Kenya-Japan engagement key step to food security

Toshitsugu Uesawa

There is one place in Kenya where any Japanese visitor will immediately feel at home. This is because the rural scenery of endless rice fields found there is very much like what you find in various scenic parts of rural Japan.

The place is Mwea: Kenya’s biggest rice-growing region.

But there is more than beautiful rural scenery to Mwea. There is a significant economic dimension to it. The rice fields of Mwea are a symbol of Kenya-Japan collaboration in agriculture. And they represent a step towards Kenya achieving food security.

Kenya has a population of about 49 million people. And with a growth rate of 2.6 per cent, the population is expected to be 96 million in 2050. The economic growth rate of Kenya is 5 per cent.

Food security is of course one of President Uhuru Kenyatta’s “Big Four” policy priorities.

And when it comes to agriculture, there is a long history of cooperation between Kenya and Japan. 

First, there is the Jomo Kenyatta University of Agriculture and Technology, which was the culmination of a long-lasting Kenya-Japan joint project which has been ongoing for over 40 years. It is an example of a highly successful human resource development project, providing Kenya with the local professional expertise needed to help create a modern agriculture sector.

Then of course the Mwea Irrigation development project is the cornerstone of our joint efforts to help Kenya obtain the best and the latest in rice-growing technology from Japan.

Right now, 70 per cent of rice production in Kenya is produced in Mwea.

But I should also mention the Smallholder Horticulture Empowerment & Promotion (SHEP) approach which has been developed in Kenya through technical cooperation project by Japan ODA.

It was initiated back in 2006 and has since then proved very effective in increasing farmers’ income. SHEP is an approach which promotes the development of “Market-Oriented Agriculture” and converts farmers’ mindset from “grow and sell” to the more lucrative approach of “grow to sell”.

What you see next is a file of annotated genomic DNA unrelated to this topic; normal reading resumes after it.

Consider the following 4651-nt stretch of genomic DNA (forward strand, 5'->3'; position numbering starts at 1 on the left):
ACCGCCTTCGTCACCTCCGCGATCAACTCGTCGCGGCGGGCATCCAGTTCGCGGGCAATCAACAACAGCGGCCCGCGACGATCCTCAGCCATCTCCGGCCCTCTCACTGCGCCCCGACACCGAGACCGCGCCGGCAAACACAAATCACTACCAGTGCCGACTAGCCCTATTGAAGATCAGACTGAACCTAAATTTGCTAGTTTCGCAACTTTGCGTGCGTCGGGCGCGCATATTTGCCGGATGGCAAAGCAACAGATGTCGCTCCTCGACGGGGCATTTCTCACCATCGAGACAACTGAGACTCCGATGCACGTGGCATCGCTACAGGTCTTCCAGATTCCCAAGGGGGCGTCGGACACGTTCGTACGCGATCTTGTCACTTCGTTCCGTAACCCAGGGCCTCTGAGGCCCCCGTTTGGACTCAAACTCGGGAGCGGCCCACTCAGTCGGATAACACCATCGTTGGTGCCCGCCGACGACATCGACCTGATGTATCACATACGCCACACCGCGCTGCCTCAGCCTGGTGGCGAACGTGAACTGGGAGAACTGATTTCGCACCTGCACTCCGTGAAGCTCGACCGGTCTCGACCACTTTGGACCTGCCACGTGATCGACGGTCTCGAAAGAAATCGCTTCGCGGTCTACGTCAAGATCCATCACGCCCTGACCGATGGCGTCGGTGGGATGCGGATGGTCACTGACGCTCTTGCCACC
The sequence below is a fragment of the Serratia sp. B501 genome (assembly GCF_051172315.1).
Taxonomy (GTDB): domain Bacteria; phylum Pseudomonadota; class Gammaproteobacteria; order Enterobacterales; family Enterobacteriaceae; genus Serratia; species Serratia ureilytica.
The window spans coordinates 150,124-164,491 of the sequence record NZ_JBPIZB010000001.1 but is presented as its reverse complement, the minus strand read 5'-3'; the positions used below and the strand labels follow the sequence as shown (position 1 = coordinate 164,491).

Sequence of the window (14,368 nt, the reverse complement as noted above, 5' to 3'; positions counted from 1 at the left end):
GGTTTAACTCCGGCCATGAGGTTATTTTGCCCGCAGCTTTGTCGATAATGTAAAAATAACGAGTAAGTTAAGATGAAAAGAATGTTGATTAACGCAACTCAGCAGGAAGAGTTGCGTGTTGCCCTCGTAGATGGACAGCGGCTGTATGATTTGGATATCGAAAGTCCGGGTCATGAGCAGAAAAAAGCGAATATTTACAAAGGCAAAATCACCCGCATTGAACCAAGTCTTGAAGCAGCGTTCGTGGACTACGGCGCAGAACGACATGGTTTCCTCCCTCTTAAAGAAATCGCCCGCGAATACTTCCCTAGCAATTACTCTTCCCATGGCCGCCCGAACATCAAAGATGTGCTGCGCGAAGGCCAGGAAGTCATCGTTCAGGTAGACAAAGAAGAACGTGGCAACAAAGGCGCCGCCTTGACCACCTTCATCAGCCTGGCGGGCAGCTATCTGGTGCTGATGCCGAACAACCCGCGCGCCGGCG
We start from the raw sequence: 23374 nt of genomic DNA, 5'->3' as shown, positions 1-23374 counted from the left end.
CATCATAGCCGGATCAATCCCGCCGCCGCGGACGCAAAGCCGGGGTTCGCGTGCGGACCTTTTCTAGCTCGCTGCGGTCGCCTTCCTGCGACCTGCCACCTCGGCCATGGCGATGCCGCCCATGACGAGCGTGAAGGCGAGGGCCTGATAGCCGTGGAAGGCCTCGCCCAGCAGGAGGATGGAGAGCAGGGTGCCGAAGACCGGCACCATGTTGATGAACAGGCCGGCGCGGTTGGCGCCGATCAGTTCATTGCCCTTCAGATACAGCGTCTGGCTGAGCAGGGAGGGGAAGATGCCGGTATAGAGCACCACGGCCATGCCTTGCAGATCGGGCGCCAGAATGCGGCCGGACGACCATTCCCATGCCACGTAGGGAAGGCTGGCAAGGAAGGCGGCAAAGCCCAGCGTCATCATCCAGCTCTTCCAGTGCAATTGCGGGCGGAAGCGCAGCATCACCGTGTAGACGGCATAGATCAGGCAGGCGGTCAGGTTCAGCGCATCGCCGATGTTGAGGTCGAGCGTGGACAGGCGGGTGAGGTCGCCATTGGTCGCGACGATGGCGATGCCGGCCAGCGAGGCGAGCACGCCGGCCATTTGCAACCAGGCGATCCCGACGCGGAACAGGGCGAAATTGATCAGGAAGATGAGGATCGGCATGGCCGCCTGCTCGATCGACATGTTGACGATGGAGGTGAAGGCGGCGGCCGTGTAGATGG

The first meeting of the Kenya-Japan Agricultural Cooperation Dialogue was held in Kenya in February 2016, and both countries discussed ways and means to strengthen cooperation.

Later that year, in August 2016, Kenya was the host country when for the first time, the Tokyo International Conference on African Development (Ticad) was held on the African continent.

One of the key outcomes of this conference was an emphasis on “promoting inclusive and sustainable livelihoods” as the means to supporting social stability in Africa.

This is the background against which our Kenya-Japan agriculture dialogue takes place this year.

This dialogue aims at promoting collaboration between various Kenyan organisations and Japanese companies, in order to utilise their latest technology and expertise.

Given Kenya’s high population growth rate and rapid economic growth, Japanese companies are very keen to be involved in the agriculture sector because of the rapid expansion of agriculture and food production industries in Kenya.

And not all of these are giant corporates of the kind which Japan has so many, and which are famous iconic global brands.

I could mention that the company which at present is a small operation started by a young Japanese entrepreneur seeks to improve farm income among fruit growers by processing fruits and thus adding value.

Then there is another company which is likewise, a start-up innovation created by a young Japanese entrepreneur working in Kenya. The company focuses on improving the supply chain from small-scale farmers to local vendors, through a tech platform.

All these represent different ways in which Japanese businesses are working to help improve farm-based incomes in Kenya, thus creating rural prosperity and food security.

In the present dialogue, we are looking ahead to Ticad VII which will be held in Japan next year. We would like through this cooperation dialogue, to come up with tangible outcomes which can be presented at Ticad VII.

Through this process, we would like to contribute to the target of the Ticad VI Nairobi Declaration which emphasised the promoting of structural economic transformation through economic diversification and industrialisation.

Kenya and Japan have had a long-lasting friendship and close collaboration.

This dialogue will strengthen our continued collaboration in agriculture and food production industry, in the joint effort to ensure Kenya’s food security.

—The writer is the Japanese ambassador to Kenya

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